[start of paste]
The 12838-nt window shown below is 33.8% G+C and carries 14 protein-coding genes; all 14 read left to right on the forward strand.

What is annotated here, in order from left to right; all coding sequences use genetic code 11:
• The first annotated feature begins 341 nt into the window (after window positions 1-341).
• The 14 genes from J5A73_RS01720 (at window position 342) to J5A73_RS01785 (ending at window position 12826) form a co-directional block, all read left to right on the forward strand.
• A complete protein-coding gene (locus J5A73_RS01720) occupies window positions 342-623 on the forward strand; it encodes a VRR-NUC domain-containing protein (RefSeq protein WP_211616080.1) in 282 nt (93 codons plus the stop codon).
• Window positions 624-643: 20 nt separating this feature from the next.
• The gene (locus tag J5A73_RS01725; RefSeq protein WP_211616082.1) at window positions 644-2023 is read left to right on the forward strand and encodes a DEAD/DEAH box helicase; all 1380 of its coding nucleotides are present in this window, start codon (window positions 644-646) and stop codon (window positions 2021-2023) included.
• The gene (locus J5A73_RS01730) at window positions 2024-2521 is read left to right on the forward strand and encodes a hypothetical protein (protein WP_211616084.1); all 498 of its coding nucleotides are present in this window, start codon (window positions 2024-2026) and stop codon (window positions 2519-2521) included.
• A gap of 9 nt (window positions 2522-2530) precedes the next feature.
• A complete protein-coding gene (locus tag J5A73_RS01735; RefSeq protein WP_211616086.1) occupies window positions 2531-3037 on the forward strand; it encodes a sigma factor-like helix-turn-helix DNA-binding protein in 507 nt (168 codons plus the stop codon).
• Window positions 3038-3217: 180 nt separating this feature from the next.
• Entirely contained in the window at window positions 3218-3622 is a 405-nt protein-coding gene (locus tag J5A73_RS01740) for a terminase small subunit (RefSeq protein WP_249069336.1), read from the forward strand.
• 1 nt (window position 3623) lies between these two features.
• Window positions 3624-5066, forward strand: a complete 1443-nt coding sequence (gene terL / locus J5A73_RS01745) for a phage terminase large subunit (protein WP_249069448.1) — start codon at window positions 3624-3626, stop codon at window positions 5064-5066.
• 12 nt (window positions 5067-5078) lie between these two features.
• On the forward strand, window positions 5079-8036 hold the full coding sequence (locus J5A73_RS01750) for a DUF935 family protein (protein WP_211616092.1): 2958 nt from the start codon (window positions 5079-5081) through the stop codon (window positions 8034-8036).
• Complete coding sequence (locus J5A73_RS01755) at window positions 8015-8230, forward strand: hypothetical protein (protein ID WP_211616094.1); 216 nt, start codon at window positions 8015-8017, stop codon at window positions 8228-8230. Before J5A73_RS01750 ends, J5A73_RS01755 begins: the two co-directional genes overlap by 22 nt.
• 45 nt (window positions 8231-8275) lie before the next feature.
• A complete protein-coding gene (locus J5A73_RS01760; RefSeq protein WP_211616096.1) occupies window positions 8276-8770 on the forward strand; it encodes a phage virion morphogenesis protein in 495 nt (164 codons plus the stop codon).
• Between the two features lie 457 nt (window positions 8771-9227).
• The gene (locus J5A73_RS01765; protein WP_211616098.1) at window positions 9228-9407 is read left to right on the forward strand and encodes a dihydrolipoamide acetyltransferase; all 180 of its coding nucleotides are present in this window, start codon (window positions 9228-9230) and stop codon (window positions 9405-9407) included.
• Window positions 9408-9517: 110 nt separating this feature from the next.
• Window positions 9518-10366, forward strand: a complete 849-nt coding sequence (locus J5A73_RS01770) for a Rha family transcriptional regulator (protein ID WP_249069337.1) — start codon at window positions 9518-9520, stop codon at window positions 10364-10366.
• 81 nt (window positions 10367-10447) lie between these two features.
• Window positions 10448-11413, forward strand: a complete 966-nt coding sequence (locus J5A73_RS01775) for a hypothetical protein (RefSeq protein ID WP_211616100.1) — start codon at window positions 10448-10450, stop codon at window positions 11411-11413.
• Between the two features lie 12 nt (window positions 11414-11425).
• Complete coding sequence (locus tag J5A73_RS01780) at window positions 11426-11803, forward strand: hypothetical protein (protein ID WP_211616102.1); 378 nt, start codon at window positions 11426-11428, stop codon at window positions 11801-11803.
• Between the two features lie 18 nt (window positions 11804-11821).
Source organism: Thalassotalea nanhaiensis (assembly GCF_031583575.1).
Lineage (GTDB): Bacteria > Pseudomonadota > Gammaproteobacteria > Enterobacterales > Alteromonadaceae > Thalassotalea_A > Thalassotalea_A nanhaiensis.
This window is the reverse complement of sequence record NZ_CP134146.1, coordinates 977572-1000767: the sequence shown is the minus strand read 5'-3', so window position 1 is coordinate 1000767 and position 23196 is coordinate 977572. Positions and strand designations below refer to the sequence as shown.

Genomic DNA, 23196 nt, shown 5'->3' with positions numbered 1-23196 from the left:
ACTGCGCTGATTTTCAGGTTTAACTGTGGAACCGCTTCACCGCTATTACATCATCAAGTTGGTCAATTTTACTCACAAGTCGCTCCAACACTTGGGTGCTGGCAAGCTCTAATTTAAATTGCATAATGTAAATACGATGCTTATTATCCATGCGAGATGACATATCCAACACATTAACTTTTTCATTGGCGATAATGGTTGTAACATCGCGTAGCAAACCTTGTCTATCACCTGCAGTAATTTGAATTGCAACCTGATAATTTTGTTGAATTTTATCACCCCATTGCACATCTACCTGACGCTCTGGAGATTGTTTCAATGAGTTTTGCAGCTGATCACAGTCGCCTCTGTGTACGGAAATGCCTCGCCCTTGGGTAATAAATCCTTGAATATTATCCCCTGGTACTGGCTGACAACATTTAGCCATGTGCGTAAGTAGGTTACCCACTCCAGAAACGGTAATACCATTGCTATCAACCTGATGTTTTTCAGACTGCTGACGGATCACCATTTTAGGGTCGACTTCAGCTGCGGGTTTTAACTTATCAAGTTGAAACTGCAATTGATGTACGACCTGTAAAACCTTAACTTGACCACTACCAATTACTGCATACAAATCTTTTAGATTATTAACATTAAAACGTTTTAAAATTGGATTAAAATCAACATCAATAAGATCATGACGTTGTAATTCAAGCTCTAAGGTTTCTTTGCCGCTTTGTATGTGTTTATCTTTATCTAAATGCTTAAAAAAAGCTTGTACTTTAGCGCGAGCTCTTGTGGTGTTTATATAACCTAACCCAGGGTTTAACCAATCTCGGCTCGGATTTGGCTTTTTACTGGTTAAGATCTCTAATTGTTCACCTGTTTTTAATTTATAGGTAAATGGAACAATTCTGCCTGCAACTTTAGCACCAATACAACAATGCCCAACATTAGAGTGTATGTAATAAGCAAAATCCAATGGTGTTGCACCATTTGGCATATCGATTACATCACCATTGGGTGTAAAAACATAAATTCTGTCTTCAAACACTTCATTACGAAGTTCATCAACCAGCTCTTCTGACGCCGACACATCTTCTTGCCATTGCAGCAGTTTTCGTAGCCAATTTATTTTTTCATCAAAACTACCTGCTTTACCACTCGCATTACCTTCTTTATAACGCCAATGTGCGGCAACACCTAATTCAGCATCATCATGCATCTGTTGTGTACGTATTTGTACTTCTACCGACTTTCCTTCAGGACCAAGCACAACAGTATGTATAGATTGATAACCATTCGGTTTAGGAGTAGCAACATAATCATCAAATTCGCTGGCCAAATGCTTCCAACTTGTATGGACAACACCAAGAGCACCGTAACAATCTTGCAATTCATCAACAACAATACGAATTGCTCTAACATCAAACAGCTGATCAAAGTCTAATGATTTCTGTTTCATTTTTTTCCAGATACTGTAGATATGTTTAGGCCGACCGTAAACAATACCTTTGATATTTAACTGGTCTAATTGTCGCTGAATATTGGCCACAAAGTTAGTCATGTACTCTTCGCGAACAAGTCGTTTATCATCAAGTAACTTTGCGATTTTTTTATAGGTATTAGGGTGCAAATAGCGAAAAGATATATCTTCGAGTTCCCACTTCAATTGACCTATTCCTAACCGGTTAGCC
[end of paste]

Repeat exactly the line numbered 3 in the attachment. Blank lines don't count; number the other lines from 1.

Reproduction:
• The first annotated feature begins 341 nt into the window (after window positions 1-341).